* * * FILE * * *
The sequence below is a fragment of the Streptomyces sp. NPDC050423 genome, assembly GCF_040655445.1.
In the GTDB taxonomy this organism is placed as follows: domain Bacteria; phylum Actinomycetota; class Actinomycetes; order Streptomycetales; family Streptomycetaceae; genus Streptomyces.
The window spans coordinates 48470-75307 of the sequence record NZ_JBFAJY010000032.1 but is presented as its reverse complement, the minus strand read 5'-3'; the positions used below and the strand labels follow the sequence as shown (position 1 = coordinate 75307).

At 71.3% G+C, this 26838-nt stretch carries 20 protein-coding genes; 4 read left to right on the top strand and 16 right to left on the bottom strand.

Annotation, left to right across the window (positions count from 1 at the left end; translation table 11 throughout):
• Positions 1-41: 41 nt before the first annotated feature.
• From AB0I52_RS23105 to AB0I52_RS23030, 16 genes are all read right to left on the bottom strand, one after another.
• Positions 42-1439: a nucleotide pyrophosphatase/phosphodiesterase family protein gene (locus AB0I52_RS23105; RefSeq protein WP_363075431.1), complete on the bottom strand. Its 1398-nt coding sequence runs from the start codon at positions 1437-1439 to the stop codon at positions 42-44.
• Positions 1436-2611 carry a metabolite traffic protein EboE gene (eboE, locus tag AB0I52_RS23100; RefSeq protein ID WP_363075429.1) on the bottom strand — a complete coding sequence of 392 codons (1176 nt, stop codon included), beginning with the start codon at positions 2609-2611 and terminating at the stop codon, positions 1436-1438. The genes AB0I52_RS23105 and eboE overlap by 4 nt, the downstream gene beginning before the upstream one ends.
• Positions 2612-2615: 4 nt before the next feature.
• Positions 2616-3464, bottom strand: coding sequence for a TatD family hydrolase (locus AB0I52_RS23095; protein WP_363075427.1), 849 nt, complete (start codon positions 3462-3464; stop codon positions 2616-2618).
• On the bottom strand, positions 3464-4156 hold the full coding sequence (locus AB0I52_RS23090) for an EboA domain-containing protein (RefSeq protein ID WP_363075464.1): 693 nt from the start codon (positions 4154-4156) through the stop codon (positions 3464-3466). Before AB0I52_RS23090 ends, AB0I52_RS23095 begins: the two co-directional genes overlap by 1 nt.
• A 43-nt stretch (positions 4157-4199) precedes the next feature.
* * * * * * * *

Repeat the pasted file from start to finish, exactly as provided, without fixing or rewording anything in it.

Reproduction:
The sequence below is a fragment of the Streptomyces sp. NPDC050423 genome, assembly GCF_040655445.1.
In the GTDB taxonomy this organism is placed as follows: domain Bacteria; phylum Actinomycetota; class Actinomycetes; order Streptomycetales; family Streptomycetaceae; genus Streptomyces.
The window spans coordinates 48470-75307 of the sequence record NZ_JBFAJY010000032.1 but is presented as its reverse complement, the minus strand read 5'-3'; the positions used below and the strand labels follow the sequence as shown (position 1 = coordinate 75307).

At 71.3% G+C, this 26838-nt stretch carries 20 protein-coding genes; 4 read left to right on the top strand and 16 right to left on the bottom strand.

Annotation, left to right across the window (positions count from 1 at the left end; translation table 11 throughout):
• Positions 1-41: 41 nt before the first annotated feature.
• From AB0I52_RS23105 to AB0I52_RS23030, 16 genes are all read right to left on the bottom strand, one after another.
• Positions 42-1439: a nucleotide pyrophosphatase/phosphodiesterase family protein gene (locus AB0I52_RS23105; RefSeq protein WP_363075431.1), complete on the bottom strand. Its 1398-nt coding sequence runs from the start codon at positions 1437-1439 to the stop codon at positions 42-44.
• Positions 1436-2611 carry a metabolite traffic protein EboE gene (eboE, locus tag AB0I52_RS23100; RefSeq protein ID WP_363075429.1) on the bottom strand — a complete coding sequence of 392 codons (1176 nt, stop codon included), beginning with the start codon at positions 2609-2611 and terminating at the stop codon, positions 1436-1438. The genes AB0I52_RS23105 and eboE overlap by 4 nt, the downstream gene beginning before the upstream one ends.
• Positions 2612-2615: 4 nt before the next feature.
• Positions 2616-3464, bottom strand: coding sequence for a TatD family hydrolase (locus AB0I52_RS23095; protein WP_363075427.1), 849 nt, complete (start codon positions 3462-3464; stop codon positions 2616-2618).
• On the bottom strand, positions 3464-4156 hold the full coding sequence (locus AB0I52_RS23090) for an EboA domain-containing protein (RefSeq protein ID WP_363075464.1): 693 nt from the start codon (positions 4154-4156) through the stop codon (positions 3464-3466). Before AB0I52_RS23090 ends, AB0I52_RS23095 begins: the two co-directional genes overlap by 1 nt.
• A 43-nt stretch (positions 4157-4199) precedes the next feature.